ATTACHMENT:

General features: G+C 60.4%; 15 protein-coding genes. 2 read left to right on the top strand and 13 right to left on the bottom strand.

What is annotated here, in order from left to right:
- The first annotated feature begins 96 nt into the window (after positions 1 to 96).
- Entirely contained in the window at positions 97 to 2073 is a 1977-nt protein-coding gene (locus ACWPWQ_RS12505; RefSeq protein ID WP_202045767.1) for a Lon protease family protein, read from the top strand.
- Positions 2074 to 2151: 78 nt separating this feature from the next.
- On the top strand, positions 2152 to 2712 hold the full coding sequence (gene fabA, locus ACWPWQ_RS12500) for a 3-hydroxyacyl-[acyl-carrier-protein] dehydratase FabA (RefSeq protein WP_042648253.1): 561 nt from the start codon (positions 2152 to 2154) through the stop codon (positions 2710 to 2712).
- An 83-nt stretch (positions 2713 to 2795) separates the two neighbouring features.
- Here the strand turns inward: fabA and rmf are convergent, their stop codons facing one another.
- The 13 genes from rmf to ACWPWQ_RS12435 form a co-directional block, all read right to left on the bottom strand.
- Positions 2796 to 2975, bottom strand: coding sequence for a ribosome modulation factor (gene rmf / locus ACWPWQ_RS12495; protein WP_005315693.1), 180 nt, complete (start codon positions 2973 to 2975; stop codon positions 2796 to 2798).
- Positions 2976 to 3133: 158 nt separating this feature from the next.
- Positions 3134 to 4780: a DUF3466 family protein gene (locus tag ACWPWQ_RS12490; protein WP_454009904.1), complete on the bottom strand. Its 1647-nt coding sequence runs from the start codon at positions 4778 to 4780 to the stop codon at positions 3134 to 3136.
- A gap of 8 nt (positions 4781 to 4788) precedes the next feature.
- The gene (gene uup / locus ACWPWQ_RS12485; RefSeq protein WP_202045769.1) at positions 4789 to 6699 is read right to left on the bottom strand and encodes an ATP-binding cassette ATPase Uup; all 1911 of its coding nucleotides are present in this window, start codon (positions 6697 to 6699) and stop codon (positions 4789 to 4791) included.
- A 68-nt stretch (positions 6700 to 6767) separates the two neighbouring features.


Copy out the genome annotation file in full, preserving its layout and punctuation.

General features: G+C 60.4%; 15 protein-coding genes. 2 read left to right on the top strand and 13 right to left on the bottom strand.

What is annotated here, in order from left to right:
- The first annotated feature begins 96 nt into the window (after positions 1 to 96).
- Entirely contained in the window at positions 97 to 2073 is a 1977-nt protein-coding gene (locus ACWPWQ_RS12505; RefSeq protein ID WP_202045767.1) for a Lon protease family protein, read from the top strand.
- Positions 2074 to 2151: 78 nt separating this feature from the next.
- On the top strand, positions 2152 to 2712 hold the full coding sequence (gene fabA, locus ACWPWQ_RS12500) for a 3-hydroxyacyl-[acyl-carrier-protein] dehydratase FabA (RefSeq protein WP_042648253.1): 561 nt from the start codon (positions 2152 to 2154) through the stop codon (positions 2710 to 2712).
- An 83-nt stretch (positions 2713 to 2795) separates the two neighbouring features.
- Here the strand turns inward: fabA and rmf are convergent, their stop codons facing one another.
- The 13 genes from rmf to ACWPWQ_RS12435 form a co-directional block, all read right to left on the bottom strand.
- Positions 2796 to 2975, bottom strand: coding sequence for a ribosome modulation factor (gene rmf / locus ACWPWQ_RS12495; protein WP_005315693.1), 180 nt, complete (start codon positions 2973 to 2975; stop codon positions 2796 to 2798).
- Positions 2976 to 3133: 158 nt separating this feature from the next.
- Positions 3134 to 4780: a DUF3466 family protein gene (locus tag ACWPWQ_RS12490; protein WP_454009904.1), complete on the bottom strand. Its 1647-nt coding sequence runs from the start codon at positions 4778 to 4780 to the stop codon at positions 3134 to 3136.
- A gap of 8 nt (positions 4781 to 4788) precedes the next feature.
- The gene (gene uup / locus ACWPWQ_RS12485; RefSeq protein WP_202045769.1) at positions 4789 to 6699 is read right to left on the bottom strand and encodes an ATP-binding cassette ATPase Uup; all 1911 of its coding nucleotides are present in this window, start codon (positions 6697 to 6699) and stop codon (positions 4789 to 4791) included.
- A 68-nt stretch (positions 6700 to 6767) separates the two neighbouring features.